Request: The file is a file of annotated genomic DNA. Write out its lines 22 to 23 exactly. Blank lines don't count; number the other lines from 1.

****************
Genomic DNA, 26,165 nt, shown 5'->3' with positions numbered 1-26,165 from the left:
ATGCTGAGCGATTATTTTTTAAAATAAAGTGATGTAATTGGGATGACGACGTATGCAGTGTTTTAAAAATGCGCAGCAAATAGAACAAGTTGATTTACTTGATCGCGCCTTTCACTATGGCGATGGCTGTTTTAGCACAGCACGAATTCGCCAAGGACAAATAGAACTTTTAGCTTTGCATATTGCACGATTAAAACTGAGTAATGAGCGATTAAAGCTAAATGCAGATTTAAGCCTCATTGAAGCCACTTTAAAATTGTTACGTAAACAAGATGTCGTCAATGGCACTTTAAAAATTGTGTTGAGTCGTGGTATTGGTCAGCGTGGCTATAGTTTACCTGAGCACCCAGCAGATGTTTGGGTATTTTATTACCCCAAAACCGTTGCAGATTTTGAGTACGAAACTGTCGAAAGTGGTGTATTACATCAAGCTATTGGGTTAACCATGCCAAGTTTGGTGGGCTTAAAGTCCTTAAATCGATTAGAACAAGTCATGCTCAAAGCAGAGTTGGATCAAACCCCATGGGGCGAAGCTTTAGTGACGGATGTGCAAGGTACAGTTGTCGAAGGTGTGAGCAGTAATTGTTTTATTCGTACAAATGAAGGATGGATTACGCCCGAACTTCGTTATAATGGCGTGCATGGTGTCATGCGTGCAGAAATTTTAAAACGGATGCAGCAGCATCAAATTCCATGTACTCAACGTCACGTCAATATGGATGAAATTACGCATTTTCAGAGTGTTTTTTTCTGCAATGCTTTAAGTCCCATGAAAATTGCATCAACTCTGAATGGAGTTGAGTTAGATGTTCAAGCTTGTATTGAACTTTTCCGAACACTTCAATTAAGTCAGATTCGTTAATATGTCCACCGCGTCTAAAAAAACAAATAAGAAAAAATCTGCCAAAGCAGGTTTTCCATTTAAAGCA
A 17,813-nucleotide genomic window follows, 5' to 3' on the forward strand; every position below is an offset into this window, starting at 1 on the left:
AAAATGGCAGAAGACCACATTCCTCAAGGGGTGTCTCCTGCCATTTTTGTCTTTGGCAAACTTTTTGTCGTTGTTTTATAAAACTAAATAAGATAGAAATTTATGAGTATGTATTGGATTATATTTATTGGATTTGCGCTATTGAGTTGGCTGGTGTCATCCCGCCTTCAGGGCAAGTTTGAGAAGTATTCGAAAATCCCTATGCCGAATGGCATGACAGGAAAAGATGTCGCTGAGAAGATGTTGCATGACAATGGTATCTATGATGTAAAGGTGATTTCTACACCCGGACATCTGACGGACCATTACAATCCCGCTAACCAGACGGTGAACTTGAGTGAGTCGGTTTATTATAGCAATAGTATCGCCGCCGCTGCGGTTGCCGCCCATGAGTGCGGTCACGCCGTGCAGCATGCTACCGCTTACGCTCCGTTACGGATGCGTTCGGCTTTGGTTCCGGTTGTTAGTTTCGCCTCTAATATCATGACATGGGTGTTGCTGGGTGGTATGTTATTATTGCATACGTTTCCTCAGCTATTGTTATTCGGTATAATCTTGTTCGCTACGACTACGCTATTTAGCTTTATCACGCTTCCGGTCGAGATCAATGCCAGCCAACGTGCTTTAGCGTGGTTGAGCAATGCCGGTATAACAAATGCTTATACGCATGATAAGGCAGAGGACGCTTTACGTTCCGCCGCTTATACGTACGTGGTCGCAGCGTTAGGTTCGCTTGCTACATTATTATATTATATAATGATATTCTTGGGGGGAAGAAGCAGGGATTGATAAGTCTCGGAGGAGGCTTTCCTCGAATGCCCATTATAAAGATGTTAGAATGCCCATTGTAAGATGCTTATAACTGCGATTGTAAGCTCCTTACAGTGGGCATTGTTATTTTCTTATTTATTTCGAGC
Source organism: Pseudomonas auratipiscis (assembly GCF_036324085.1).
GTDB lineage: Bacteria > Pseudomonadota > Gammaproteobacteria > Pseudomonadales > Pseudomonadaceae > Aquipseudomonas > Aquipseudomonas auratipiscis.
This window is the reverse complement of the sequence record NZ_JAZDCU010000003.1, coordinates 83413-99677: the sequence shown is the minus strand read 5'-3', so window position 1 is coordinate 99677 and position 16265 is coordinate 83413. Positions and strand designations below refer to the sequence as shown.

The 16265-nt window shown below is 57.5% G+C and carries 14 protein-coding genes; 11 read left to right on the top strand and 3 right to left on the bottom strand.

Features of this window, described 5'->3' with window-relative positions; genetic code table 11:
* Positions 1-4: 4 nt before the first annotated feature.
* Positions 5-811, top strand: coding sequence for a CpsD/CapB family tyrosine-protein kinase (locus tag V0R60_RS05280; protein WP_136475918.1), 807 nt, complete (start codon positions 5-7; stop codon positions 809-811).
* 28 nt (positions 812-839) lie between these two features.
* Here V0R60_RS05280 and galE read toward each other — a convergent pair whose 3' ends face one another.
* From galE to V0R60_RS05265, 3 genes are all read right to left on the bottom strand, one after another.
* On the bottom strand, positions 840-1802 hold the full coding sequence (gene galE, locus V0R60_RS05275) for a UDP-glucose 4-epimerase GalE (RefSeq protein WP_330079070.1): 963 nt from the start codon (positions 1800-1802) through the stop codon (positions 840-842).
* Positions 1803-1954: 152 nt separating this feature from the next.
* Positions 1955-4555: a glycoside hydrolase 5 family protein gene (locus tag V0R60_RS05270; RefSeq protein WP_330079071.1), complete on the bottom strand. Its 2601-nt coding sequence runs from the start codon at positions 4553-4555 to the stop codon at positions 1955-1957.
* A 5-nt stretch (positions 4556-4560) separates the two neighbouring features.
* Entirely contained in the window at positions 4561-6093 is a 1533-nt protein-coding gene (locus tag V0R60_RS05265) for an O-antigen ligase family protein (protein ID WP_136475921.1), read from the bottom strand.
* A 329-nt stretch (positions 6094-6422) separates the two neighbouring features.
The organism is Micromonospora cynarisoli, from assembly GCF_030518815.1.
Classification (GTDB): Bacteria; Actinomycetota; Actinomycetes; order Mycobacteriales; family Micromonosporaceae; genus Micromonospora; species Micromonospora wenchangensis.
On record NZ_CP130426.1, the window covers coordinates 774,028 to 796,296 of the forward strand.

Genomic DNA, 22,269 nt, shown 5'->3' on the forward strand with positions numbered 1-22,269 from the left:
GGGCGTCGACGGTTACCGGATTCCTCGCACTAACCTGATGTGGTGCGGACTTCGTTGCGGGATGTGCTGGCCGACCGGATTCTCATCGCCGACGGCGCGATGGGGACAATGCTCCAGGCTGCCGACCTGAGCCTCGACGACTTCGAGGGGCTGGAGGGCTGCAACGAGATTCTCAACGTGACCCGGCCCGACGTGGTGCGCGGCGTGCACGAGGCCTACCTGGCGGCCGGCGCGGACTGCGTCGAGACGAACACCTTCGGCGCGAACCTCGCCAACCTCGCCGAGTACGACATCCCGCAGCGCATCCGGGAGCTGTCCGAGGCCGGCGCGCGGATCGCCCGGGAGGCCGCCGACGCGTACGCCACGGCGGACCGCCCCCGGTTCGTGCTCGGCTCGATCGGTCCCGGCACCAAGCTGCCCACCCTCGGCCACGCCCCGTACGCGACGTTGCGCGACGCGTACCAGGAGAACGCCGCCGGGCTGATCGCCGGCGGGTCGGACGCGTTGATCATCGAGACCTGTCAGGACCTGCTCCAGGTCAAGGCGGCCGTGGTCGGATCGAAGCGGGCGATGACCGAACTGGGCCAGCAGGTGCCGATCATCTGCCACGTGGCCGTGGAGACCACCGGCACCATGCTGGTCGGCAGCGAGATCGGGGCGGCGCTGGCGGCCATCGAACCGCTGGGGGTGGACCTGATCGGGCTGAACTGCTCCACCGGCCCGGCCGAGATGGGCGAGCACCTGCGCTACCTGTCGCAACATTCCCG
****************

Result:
Classification (GTDB): Bacteria; Actinomycetota; Actinomycetes; order Mycobacteriales; family Micromonosporaceae; genus Micromonospora; species Micromonospora wenchangensis.
On record NZ_CP130426.1, the window covers coordinates 774,028 to 796,296 of the forward strand.